Easter 5B (RCL)
1 John 4:7-21
The RCL places the reading from Acts in juxtaposition to the saying in John’s Gospel about the vine and the branches, which the old BCP lectionary did not. I wonder if that was intentional on the part of the designers of the lectionary?
The reading from Acts concerns Philip’s preaching to the eunuch from Ethiopia. He has just been preaching to the Samaritans, who were despised by good Judeans. Now, here he is preaching to a eunuch, some excluded from the covenantal congregation (Lev 22:24; Deut 23:1). He may have gone up to Jerusalem to worship, but he would have been prevented from entering the court of the Jews. So, on his way back to Ethiopia, he is reading Isaiah 53:7-8, a passage about the suffering servant, an outcast like himself. Interestingly, just a few verses down (Isaiah 56:1-5), in speaking about the return from Exile (while the servant songs had concerned the Exile itself), Isaiah says, “Let not the eunuch say to himself, I am a dry branch.” God will set up in the Temple an everlasting memorial for all those castrated in the Exile. Shame it never happened.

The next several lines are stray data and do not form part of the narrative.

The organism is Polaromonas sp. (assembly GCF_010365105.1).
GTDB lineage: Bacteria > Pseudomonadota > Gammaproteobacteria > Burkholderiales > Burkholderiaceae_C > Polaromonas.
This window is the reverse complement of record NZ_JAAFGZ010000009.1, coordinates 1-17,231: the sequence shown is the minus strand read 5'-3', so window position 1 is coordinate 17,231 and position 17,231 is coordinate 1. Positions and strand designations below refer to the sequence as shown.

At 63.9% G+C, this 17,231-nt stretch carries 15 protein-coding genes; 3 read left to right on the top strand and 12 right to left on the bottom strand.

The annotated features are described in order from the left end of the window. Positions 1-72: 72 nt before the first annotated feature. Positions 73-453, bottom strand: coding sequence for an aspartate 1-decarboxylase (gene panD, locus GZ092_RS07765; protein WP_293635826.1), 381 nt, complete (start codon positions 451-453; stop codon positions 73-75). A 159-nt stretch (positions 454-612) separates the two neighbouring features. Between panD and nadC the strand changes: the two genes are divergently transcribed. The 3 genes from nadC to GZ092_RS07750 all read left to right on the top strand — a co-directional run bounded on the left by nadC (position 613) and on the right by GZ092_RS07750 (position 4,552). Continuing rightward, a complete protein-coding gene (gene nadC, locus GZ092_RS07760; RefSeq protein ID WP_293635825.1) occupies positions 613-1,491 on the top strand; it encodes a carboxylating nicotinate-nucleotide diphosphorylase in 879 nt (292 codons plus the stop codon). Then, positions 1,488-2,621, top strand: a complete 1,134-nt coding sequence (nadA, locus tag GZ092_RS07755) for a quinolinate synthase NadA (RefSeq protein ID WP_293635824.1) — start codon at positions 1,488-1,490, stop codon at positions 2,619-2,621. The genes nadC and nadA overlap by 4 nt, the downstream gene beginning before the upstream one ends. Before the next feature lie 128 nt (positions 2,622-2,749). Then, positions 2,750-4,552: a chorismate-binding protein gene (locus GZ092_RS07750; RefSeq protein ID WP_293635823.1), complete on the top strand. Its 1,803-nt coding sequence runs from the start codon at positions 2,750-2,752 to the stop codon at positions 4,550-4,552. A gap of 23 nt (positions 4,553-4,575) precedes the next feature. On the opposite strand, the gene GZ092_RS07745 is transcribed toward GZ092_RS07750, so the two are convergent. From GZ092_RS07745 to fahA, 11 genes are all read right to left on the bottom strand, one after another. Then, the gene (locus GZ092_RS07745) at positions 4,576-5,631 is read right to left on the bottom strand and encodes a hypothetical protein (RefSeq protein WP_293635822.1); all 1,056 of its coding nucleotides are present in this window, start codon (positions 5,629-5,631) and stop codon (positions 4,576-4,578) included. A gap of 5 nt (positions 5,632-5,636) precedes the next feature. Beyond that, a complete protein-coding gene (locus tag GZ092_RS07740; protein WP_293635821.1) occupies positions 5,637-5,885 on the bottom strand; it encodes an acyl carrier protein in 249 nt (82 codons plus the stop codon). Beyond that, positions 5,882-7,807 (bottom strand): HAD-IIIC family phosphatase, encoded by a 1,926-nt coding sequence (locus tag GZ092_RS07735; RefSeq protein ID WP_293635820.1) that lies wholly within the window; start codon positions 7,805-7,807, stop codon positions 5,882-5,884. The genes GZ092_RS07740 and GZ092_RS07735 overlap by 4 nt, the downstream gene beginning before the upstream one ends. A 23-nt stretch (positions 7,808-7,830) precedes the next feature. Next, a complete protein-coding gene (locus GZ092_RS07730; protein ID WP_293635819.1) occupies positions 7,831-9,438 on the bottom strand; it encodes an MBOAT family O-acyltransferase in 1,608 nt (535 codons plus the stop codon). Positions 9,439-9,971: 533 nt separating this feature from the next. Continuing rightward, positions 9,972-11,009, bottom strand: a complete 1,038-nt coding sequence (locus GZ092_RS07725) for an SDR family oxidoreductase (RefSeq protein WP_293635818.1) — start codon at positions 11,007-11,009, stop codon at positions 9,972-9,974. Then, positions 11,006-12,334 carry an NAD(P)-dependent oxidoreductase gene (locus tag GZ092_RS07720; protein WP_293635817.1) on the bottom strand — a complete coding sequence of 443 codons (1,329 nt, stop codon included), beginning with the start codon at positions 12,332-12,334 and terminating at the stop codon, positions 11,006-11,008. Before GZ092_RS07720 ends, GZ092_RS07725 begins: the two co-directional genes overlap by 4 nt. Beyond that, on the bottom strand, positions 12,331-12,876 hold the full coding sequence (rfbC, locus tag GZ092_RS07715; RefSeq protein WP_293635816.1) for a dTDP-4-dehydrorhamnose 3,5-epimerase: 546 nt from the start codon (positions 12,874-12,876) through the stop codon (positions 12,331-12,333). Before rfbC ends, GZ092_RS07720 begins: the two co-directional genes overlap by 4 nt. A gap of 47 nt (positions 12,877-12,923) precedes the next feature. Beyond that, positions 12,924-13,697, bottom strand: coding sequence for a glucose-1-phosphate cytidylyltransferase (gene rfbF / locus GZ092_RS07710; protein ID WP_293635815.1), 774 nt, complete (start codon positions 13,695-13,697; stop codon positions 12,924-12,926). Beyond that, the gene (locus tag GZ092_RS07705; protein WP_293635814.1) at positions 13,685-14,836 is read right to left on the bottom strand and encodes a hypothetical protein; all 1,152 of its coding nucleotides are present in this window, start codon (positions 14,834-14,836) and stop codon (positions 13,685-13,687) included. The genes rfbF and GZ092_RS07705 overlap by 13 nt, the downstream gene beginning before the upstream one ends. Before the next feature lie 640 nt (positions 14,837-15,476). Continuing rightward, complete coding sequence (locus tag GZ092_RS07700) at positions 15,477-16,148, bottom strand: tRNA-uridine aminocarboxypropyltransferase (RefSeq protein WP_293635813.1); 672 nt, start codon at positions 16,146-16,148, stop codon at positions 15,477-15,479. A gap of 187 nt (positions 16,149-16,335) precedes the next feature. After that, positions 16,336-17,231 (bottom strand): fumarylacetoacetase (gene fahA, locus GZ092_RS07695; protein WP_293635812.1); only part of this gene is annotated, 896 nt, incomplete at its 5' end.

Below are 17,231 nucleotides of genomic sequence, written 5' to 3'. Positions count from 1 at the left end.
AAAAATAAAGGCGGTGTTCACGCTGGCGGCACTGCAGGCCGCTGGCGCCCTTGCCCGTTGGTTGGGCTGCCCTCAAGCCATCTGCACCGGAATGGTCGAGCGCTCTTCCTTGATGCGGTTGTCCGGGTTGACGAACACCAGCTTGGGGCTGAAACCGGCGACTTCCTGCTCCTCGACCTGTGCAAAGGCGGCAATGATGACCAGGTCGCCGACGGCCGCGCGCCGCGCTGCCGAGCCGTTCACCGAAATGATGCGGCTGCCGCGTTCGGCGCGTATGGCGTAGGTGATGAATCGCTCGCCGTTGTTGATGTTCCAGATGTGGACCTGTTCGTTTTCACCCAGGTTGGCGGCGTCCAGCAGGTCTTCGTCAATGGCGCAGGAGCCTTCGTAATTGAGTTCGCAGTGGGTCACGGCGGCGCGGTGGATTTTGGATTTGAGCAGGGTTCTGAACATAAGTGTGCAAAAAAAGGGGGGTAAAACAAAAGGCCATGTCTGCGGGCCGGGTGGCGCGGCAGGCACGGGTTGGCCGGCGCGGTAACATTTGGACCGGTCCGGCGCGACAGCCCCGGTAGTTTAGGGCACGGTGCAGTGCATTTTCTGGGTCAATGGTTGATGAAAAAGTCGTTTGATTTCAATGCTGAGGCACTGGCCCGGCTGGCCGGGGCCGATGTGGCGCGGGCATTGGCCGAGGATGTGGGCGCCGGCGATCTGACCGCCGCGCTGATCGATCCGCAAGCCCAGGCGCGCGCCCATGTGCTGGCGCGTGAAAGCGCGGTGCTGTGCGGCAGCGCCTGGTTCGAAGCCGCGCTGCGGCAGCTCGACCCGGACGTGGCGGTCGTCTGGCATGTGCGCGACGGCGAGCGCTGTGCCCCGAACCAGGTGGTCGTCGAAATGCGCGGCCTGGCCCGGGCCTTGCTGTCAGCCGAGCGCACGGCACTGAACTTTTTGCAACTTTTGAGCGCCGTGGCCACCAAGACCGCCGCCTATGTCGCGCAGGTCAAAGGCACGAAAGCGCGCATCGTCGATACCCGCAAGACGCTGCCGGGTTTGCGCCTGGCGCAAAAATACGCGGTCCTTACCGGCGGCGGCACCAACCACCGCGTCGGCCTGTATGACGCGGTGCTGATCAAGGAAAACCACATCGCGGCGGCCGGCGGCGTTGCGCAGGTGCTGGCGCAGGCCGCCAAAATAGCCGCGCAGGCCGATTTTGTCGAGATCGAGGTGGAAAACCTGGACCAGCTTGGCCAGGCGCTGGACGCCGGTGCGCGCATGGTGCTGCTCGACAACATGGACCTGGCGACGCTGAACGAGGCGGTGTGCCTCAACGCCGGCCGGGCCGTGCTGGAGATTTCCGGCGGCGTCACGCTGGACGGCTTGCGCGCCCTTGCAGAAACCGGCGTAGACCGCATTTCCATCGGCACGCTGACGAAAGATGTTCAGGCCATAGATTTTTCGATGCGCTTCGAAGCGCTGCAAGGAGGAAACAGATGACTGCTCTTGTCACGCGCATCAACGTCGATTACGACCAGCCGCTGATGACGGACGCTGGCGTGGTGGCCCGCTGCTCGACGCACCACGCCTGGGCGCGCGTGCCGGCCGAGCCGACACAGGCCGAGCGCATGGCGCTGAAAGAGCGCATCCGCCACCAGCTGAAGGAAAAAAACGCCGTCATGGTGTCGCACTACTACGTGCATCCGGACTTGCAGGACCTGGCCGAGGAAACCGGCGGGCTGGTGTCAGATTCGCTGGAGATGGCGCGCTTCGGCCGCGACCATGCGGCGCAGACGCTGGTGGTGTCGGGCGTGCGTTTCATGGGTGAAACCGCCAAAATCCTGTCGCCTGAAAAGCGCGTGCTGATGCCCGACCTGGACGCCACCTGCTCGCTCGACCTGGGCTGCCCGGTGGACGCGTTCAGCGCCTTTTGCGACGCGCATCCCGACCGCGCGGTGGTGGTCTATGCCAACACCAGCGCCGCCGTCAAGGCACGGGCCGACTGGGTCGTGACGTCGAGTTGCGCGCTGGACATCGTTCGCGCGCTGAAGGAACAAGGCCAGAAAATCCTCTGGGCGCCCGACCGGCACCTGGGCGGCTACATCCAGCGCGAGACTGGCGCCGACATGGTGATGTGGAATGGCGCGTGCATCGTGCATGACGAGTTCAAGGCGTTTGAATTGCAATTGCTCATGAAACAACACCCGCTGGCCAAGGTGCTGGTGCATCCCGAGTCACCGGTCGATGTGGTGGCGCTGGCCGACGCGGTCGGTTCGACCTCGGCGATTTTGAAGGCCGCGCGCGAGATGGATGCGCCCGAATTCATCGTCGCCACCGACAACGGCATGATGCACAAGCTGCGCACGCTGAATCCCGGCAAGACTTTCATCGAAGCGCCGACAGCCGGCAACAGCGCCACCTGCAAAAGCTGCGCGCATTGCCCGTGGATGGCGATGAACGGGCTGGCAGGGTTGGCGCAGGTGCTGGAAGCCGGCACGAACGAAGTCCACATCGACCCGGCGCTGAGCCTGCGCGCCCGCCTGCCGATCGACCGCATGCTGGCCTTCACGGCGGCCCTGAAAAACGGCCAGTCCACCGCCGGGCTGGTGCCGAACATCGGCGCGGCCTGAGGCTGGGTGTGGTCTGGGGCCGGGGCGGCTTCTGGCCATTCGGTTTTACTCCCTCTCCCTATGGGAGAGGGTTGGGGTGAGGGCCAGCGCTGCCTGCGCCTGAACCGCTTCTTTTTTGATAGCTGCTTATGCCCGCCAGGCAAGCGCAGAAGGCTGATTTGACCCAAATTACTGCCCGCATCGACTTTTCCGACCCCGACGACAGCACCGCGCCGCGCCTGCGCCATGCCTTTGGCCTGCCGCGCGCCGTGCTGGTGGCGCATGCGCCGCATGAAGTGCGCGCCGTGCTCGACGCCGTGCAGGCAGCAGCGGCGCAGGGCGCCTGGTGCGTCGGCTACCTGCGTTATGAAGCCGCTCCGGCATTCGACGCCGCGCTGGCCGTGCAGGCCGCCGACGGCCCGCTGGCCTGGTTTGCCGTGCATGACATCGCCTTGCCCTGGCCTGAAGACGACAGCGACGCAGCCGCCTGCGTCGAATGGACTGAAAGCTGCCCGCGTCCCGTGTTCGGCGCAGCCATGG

But nothing prevents the eunuch from being baptized. That goofy christian community will accept all comers, whole and sound or not. And then, we hear the vine and the branches. Anyone who does not remain in community withers and dries, and will be burnt. But those who do remain in community will bear much fruit. What a great thing.
The passage from John’s first letter carries all the confusion of boundaries for which John is famous. By the time we finish reading, we wonder “who remains in whom?” Love is what keeps one in the other: God in us, us in each other, us in God. And we do this not out of fear of punishment, because mature love casts out fear. So different from much evangelical preaching about punishment and reward. We love God not to get any reward, but because God loved us. We love others, not to get any reward, but because God loves us. Love is the sap which flows through the vine.
So, what does it mean to be fruitful? Obviously, it’s not just children, as the case of the eunuch shows. It’s living a juicy life, full of sap, overjoyed at the love of God for all, extending it to any and all, because there is more than enough. It means including even the seemingly fruitless in the community of God’s people, accepting the broken, damaged and dry (which we all are at one time or another) and nurturing them with the sap of God. Sometimes, it must mean cutting off what is unhelpful in our lives, learning to prune carefully, or letting God prune, for the greater harvest. And then enjoying a great vintage!